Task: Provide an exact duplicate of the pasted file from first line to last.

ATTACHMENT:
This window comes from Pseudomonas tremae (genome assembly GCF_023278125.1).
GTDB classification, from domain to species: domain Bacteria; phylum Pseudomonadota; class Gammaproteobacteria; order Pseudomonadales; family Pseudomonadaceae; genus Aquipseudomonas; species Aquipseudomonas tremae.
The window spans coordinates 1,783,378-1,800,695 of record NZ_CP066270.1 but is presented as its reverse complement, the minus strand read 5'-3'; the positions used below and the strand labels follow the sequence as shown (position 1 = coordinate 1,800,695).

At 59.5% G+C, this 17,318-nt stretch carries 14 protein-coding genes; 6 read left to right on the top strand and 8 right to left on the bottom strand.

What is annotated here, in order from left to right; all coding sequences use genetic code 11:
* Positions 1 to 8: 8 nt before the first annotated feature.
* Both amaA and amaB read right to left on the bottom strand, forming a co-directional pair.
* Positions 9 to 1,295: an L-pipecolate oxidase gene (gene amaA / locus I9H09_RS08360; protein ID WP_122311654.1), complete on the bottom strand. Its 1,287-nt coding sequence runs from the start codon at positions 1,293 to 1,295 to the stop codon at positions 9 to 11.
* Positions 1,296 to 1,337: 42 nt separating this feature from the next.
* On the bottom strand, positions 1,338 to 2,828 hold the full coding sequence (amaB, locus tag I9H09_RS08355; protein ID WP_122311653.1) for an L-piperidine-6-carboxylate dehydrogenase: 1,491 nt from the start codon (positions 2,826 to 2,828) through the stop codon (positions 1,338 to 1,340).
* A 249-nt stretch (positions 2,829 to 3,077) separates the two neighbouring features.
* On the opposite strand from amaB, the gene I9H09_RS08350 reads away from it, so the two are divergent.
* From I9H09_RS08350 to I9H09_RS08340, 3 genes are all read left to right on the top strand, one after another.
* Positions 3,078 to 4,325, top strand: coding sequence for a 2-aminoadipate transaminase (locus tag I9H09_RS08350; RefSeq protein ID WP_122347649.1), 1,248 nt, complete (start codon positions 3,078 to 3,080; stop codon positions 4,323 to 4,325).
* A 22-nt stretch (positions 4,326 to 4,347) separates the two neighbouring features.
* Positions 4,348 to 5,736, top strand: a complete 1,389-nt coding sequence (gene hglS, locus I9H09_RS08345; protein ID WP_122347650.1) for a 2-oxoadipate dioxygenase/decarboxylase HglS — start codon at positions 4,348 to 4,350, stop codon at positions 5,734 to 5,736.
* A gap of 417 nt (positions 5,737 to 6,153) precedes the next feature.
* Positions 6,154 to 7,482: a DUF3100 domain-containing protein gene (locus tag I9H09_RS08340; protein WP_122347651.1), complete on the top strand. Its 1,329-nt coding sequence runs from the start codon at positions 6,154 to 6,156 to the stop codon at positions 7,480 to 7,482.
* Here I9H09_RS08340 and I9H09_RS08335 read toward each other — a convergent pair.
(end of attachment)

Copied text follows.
This window comes from Pseudomonas tremae (genome assembly GCF_023278125.1).
GTDB classification, from domain to species: domain Bacteria; phylum Pseudomonadota; class Gammaproteobacteria; order Pseudomonadales; family Pseudomonadaceae; genus Aquipseudomonas; species Aquipseudomonas tremae.
The window spans coordinates 1,783,378-1,800,695 of record NZ_CP066270.1 but is presented as its reverse complement, the minus strand read 5'-3'; the positions used below and the strand labels follow the sequence as shown (position 1 = coordinate 1,800,695).

At 59.5% G+C, this 17,318-nt stretch carries 14 protein-coding genes; 6 read left to right on the top strand and 8 right to left on the bottom strand.

What is annotated here, in order from left to right; all coding sequences use genetic code 11:
* Positions 1 to 8: 8 nt before the first annotated feature.
* Both amaA and amaB read right to left on the bottom strand, forming a co-directional pair.
* Positions 9 to 1,295: an L-pipecolate oxidase gene (gene amaA / locus I9H09_RS08360; protein ID WP_122311654.1), complete on the bottom strand. Its 1,287-nt coding sequence runs from the start codon at positions 1,293 to 1,295 to the stop codon at positions 9 to 11.
* Positions 1,296 to 1,337: 42 nt separating this feature from the next.
* On the bottom strand, positions 1,338 to 2,828 hold the full coding sequence (amaB, locus tag I9H09_RS08355; protein ID WP_122311653.1) for an L-piperidine-6-carboxylate dehydrogenase: 1,491 nt from the start codon (positions 2,826 to 2,828) through the stop codon (positions 1,338 to 1,340).
* A 249-nt stretch (positions 2,829 to 3,077) separates the two neighbouring features.
* On the opposite strand from amaB, the gene I9H09_RS08350 reads away from it, so the two are divergent.
* From I9H09_RS08350 to I9H09_RS08340, 3 genes are all read left to right on the top strand, one after another.
* Positions 3,078 to 4,325, top strand: coding sequence for a 2-aminoadipate transaminase (locus tag I9H09_RS08350; RefSeq protein ID WP_122347649.1), 1,248 nt, complete (start codon positions 3,078 to 3,080; stop codon positions 4,323 to 4,325).
* A 22-nt stretch (positions 4,326 to 4,347) separates the two neighbouring features.
* Positions 4,348 to 5,736, top strand: a complete 1,389-nt coding sequence (gene hglS, locus I9H09_RS08345; protein ID WP_122347650.1) for a 2-oxoadipate dioxygenase/decarboxylase HglS — start codon at positions 4,348 to 4,350, stop codon at positions 5,734 to 5,736.
* A gap of 417 nt (positions 5,737 to 6,153) precedes the next feature.
* Positions 6,154 to 7,482: a DUF3100 domain-containing protein gene (locus tag I9H09_RS08340; protein WP_122347651.1), complete on the top strand. Its 1,329-nt coding sequence runs from the start codon at positions 6,154 to 6,156 to the stop codon at positions 7,480 to 7,482.
* Here I9H09_RS08340 and I9H09_RS08335 read toward each other — a convergent pair.